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With all respects to a song from Three Dog Night from your parents’ generation, it is telling that the one Black politician that has taken a beating more than President Obama is facing such a mixed bag of commetary at the brink of his biggest wins yet. 

Poor Michael Steele? 

Well, not really poor. After all, he is the chair of the Republican National Committee, so he’s not as bad off as most. 

Sorry, Michael Steele? 

Well, that would be more of the story if the Republicans were not so optimally positioned to take over at least one house of Congress and many of the gubernatorial mansions throughout the nation on November 2. 

Well, what exactly are we to think? 

If we listen to the recent article from Fred Barnes and The Wall Street Journal this week wsj.com, we are to think that the Republicans are going to win in spite of the first Black chairman of the Republican National Committee, a leader that, in his opinion, can’t lead, can’t raise money, and can’t make a difference in the election cycles post-2008. If we listen to the rounds of critics in the blogosphere, Mr. Steele is nothing more than a puppet for the Republicans to use all throughout the election cycles post-2008.

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And yet, less than 2 weeks before the Republicans’ biggest victories since the RNC looked a lot less diverse and viable as electoral victors from just a few years ago, the embattled RNC Chair once again has to look from the outside in when it comes to the credit-taking voyage that many of his GOP colleagues have travelled for some time now, from Haley Barbour to the Tea Party Movement.

They say that they have raised money in spite of Michael Steele. They say that they have raised Republican awareness in spite of Michael Steele. They say that everything that has gone right for the Right has gone on aside from the nobody apparently voted for and obviously everybody voted to impeach or ask for his resignation.  As Barnes said in the WSJ piece, “…Michael Steele is the missing person of the midterm election…. no one is happier than Mr. Steele’s many Republican detractors, glad to see he’s attracting little attention from the national media.”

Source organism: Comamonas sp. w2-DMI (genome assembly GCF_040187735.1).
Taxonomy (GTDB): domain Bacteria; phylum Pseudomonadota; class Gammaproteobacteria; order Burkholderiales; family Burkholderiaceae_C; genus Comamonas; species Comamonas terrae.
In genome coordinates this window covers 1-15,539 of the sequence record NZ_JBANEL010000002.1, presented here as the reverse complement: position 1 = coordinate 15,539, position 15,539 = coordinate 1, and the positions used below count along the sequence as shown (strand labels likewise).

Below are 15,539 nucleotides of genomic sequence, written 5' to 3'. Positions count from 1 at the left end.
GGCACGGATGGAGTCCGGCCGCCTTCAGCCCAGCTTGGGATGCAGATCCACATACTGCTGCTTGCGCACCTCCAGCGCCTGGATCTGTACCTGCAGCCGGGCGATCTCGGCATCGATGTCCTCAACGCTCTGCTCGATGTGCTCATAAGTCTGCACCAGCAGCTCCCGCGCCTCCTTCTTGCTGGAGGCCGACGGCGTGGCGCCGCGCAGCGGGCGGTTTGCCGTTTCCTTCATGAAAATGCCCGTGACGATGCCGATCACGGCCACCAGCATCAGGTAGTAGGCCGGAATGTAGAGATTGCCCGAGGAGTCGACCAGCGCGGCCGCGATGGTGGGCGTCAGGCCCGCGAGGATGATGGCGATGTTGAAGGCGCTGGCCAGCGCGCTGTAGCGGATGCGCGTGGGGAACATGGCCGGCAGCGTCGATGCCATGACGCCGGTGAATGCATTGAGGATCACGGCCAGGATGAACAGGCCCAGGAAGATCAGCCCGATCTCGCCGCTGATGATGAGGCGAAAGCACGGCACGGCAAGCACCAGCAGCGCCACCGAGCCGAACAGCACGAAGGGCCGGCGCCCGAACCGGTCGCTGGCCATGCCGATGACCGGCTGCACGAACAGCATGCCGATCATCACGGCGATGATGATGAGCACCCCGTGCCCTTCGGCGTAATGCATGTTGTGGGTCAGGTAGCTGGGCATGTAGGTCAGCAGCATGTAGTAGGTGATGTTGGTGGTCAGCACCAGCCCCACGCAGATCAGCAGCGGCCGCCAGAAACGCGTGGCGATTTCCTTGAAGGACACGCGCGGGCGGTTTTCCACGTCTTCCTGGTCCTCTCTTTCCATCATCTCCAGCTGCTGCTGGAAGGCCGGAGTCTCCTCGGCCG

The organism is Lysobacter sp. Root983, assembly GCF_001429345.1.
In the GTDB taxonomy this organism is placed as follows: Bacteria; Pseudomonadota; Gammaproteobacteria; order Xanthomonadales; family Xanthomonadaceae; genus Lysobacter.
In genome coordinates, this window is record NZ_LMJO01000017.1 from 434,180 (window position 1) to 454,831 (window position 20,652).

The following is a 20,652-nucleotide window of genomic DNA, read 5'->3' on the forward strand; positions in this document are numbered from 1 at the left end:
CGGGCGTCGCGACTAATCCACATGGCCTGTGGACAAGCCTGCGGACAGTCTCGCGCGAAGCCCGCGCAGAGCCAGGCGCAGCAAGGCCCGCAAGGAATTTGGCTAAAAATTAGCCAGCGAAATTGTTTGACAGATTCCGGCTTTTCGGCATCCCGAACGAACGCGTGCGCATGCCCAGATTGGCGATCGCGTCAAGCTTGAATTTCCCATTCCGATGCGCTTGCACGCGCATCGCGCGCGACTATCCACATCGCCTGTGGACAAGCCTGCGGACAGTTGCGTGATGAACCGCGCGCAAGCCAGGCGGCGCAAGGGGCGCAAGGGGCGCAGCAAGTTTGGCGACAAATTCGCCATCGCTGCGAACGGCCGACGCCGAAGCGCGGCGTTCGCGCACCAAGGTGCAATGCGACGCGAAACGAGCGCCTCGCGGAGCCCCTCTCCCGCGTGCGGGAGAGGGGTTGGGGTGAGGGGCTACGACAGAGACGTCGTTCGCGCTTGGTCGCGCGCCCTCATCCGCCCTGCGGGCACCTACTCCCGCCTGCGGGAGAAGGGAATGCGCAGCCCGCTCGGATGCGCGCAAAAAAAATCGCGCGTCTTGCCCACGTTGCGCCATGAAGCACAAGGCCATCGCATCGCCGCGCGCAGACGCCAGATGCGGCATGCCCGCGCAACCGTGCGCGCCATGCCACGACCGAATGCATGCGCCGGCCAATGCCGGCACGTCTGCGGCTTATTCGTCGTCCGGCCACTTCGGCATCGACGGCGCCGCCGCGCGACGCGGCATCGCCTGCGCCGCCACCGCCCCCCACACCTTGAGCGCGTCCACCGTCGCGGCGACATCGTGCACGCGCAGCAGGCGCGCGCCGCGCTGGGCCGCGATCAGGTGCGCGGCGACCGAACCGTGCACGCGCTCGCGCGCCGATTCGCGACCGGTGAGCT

How quickly the once downtrodden so easily forget.

Now, mind you, I like Michael Steele. I think that he has done some things for the RNC that would not have been done without his leadership. Yet, I am also not going to sit here and apologize for some of the high-profile gaffes and missteps that have been a part of his reign at the RNC. There are some things that should not have happened.

For example, taking the ruse from DL Hughley to comment on Rush Limbaugh during Hughley’s ill-fated CNN show in February 2009 (DL Hughley?!? Really?) when you’re 3000 miles away from the actual event was a bad move that should not have been committed by the Chairman, even if there was a layer of truth to the statement. And I can say that from first-hand experience: I was asked the same exact question – on the same exact network – 10 minutes later and didn’t take the bait. 

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And while we know that there have been other incidents, we also overlook the evident stereotypes and double standards befalling how the media – and even us as Black people and American voters – look at Michael Steele, even on the eve of the Republicans’ near-180-degree turnaround from just 2 years ago. Aside from President Barack Obama, th